Basque ethnography at a glance

Photo: Fernando Hualde

Last week of May, first half of June… it all depends on the state of the pastures, and how spring goes; but in any case, it is time to leave the Bardenas Reales and head to the ancient Cañada Real de los Roncaleses (old drovers´ roads) with the flocks of sheep, searching for the high mountain pastures of the Roncal Valley. Just as it was done last year, five years ago, a hundred ago, and more than a thousand years ago. It is an ancient tradition and a well-earned right, based on bravery in combat, by the Roncalese, as they were shepherds in times of peace, and soldiers in times of war. That warrior spirit is what made them, in the year 882, the first congozantes (referring to the entities that enjoy the rights of use and usufruct of a facero territory [act between several communities for the use of pastures on land located next to the boundaries of their own territories. In some cases, some of the communities that use these pastures are not adjacent to the farm, or the uses are not only of pastures, but also of firewood and wood], it applies mainly to entities that enjoy these rights in Bardenas Reales, but is also used in other areas), also co-owners, of the Bardenas Reales by order of King Sancho García of Castile (also called Sancho of the Good Laws).

Since then, and after 1,142 years have passed, before the first snow falls in the Roncal in autumn, thousands and thousands of sheep leave the valley, led by the shepherds and the iraskos (castrated male goats or wethers), traveling through Navarre from north to south to spend the winter in warmer lands. Months later, before the end of spring, they take the same route but in reverse. Therefore, during these days, the flocks are coming back to the north. It can be said then that, Roncalese transhumance, although at its lowest moment in history, it´s still alive.

During the past few weeks in the Bardenas farmyards, the sheep have been sheared, and then branded with pitchstone, always on the same side. This is the ritual that precedes the journey through the drover’s roads. The day before departure, the bells of the iraskos are prepared, and the morning of the departure, very early, those enormous cowbells are laid out on the ground with the collars on, in order to place them on the necks of their wearers. The time to leave has come.

A tight-fitting sheepskin coat, a saddlebag, well filled with wineskin and cold cuts, the usual footwear… and a well trained dog, because without it, it would be impossible to lead the flock. The firmly closed corrals are left behind till summer; and so is the Virgin of the Sancho Abarca sanctuary, found by the Roncalese, and whom the people of Tauste (Aragon) took as their keeper. The dry lands and stony roads are left behind.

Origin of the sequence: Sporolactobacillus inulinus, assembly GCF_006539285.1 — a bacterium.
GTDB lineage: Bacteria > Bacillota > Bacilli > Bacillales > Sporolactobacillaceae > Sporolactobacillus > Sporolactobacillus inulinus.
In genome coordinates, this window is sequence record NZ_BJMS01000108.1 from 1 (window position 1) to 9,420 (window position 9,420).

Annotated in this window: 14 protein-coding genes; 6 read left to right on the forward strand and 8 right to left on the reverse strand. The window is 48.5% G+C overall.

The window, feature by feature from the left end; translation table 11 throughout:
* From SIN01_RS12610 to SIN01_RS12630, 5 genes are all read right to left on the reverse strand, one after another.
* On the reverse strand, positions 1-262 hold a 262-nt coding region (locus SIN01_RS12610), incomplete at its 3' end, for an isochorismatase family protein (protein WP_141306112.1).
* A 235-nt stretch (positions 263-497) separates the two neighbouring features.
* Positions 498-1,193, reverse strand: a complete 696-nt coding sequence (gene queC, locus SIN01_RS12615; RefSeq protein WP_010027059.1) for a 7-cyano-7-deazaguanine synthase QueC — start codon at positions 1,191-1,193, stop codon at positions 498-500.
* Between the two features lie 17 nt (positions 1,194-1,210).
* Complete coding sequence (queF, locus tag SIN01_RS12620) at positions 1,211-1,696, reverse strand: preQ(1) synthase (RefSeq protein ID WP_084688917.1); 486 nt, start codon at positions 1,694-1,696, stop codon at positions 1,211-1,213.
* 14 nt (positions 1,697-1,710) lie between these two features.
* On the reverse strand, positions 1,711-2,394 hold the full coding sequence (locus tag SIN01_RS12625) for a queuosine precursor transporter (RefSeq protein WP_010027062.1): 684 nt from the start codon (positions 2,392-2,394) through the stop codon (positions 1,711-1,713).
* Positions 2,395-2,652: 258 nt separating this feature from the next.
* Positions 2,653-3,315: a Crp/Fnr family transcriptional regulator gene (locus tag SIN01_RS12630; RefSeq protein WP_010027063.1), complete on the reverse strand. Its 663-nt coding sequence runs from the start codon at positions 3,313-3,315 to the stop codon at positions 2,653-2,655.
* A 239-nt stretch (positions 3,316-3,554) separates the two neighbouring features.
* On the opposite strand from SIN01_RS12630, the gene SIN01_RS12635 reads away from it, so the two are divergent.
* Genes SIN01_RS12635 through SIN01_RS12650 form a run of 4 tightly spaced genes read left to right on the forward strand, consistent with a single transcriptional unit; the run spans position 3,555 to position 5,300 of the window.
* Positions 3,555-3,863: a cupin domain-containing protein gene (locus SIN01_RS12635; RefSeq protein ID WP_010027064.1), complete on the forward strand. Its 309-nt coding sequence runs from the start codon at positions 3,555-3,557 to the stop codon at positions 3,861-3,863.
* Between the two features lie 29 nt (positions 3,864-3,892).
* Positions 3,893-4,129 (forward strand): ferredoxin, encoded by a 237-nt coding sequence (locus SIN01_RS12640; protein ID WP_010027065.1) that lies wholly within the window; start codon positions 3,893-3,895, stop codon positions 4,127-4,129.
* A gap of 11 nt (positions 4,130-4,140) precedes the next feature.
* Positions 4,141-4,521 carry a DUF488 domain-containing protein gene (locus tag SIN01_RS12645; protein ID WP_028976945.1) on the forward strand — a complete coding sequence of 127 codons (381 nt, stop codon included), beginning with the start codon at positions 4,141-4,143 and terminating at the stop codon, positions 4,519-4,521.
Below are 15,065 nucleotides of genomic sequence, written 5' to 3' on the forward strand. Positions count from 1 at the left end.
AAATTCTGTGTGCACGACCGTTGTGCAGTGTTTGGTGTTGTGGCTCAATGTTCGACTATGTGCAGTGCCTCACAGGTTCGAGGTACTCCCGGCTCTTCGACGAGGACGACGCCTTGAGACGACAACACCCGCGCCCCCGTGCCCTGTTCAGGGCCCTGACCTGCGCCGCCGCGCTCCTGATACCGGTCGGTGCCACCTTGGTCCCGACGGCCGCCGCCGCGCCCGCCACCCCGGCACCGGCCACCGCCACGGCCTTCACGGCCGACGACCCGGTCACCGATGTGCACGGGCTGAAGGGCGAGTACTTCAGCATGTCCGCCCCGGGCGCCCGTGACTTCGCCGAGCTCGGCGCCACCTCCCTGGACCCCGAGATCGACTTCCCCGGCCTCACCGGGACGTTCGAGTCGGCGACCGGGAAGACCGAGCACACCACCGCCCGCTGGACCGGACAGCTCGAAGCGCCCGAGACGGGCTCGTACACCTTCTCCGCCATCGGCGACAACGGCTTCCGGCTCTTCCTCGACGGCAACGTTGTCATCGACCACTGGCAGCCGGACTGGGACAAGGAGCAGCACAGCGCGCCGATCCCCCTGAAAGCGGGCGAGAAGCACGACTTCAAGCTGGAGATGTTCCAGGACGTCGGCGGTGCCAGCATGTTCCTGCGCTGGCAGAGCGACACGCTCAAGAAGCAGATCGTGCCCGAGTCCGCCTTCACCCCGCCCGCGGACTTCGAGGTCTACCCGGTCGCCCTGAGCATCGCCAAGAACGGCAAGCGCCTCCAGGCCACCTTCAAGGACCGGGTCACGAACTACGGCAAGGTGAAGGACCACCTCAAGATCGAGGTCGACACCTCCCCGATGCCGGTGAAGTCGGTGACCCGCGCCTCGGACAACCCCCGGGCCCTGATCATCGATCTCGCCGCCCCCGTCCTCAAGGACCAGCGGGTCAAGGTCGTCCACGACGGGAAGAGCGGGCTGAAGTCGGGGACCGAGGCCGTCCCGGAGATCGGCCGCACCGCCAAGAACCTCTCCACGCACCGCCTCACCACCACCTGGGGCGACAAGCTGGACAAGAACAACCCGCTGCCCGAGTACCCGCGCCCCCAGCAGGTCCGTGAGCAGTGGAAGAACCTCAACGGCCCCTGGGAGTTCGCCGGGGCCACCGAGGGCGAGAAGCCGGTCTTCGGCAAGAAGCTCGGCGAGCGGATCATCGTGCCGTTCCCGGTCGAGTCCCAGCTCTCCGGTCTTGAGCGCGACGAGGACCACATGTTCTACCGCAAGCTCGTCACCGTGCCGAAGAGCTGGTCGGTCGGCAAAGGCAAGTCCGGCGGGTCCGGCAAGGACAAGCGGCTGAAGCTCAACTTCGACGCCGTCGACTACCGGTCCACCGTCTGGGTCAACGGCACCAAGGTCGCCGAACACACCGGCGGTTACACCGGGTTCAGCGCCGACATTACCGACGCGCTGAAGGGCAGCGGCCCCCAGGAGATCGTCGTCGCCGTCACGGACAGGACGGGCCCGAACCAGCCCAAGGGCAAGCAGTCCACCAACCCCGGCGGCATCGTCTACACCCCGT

Photo: Fernando Hualde

There, below the castle of Sancho Garcés II (aforementioned Sancho Abarca), from a location known as “Juego de la Pelota”, at the foot of the Cabezo del Fraile (mountain) and with the background sounds of the screams of the shepherds, the barking of the dogs, and the tinkling of hundreds of bells that the sheep carry hanging from the canablas (wooden collar from which the little bells hang, placed around the neck of an animal), the flock sets off, while raising a large cloud of dust. Something worth seeing. Six days of travel are ahead, six days in which they must cross the Bardena and, through the lands of Carcastillo, Peña, Sangüesa, Xavier and Leyre… to arrive, entering through Burgi, to the Roncal Valley.

In the past, this process took part unnoticed; it was part of everyday life. Today… it seems that this tradition is in danger, reason why these journeys attract photographers, journalists and television cameras who seek to record a form of shepherding that any day now could surprise us with a final goodbye. In the meantime we will say that the Cañada Real de los Roncaleses is alive and full of history, forged over centuries by millions of footsteps of sheep and goats. It´s daughter, a permanent reminder of a profession that deserves much more than a monument, transhumance… He who writes this text owes its existence to her, as we have learned and nourished from it. We have it in our blood with all the pride that can fit in our hearts.

Fernando Hualde – Ethnographer

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